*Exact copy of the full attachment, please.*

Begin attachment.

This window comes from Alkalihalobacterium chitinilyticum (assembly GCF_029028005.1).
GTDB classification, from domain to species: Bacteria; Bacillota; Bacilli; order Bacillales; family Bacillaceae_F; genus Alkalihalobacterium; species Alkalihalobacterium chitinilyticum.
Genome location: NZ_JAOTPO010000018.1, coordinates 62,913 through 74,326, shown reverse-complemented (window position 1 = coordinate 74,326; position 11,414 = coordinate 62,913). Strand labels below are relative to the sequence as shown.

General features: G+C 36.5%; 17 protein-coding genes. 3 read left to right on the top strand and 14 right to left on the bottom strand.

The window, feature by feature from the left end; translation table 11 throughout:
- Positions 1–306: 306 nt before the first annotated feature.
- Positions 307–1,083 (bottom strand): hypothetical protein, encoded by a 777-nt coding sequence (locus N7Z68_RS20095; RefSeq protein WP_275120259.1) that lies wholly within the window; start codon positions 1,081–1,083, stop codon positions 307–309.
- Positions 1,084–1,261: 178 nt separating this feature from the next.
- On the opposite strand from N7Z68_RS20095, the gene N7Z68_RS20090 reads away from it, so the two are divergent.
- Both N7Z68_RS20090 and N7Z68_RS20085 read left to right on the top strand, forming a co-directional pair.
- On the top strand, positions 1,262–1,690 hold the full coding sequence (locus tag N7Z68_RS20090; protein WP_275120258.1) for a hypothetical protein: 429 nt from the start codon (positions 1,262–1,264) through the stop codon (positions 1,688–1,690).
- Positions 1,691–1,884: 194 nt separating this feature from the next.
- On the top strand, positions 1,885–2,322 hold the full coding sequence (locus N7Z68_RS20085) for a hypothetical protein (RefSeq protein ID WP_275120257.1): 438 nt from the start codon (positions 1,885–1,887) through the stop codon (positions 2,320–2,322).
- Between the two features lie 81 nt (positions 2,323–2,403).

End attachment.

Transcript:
This window comes from Alkalihalobacterium chitinilyticum (assembly GCF_029028005.1).
GTDB classification, from domain to species: Bacteria; Bacillota; Bacilli; order Bacillales; family Bacillaceae_F; genus Alkalihalobacterium; species Alkalihalobacterium chitinilyticum.
Genome location: NZ_JAOTPO010000018.1, coordinates 62,913 through 74,326, shown reverse-complemented (window position 1 = coordinate 74,326; position 11,414 = coordinate 62,913). Strand labels below are relative to the sequence as shown.

General features: G+C 36.5%; 17 protein-coding genes. 3 read left to right on the top strand and 14 right to left on the bottom strand.

The window, feature by feature from the left end; translation table 11 throughout:
- Positions 1–306: 306 nt before the first annotated feature.
- Positions 307–1,083 (bottom strand): hypothetical protein, encoded by a 777-nt coding sequence (locus N7Z68_RS20095; RefSeq protein WP_275120259.1) that lies wholly within the window; start codon positions 1,081–1,083, stop codon positions 307–309.
- Positions 1,084–1,261: 178 nt separating this feature from the next.
- On the opposite strand from N7Z68_RS20095, the gene N7Z68_RS20090 reads away from it, so the two are divergent.
- Both N7Z68_RS20090 and N7Z68_RS20085 read left to right on the top strand, forming a co-directional pair.
- On the top strand, positions 1,262–1,690 hold the full coding sequence (locus tag N7Z68_RS20090; protein WP_275120258.1) for a hypothetical protein: 429 nt from the start codon (positions 1,262–1,264) through the stop codon (positions 1,688–1,690).
- Positions 1,691–1,884: 194 nt separating this feature from the next.
- On the top strand, positions 1,885–2,322 hold the full coding sequence (locus N7Z68_RS20085) for a hypothetical protein (RefSeq protein ID WP_275120257.1): 438 nt from the start codon (positions 1,885–1,887) through the stop codon (positions 2,320–2,322).
- Between the two features lie 81 nt (positions 2,323–2,403).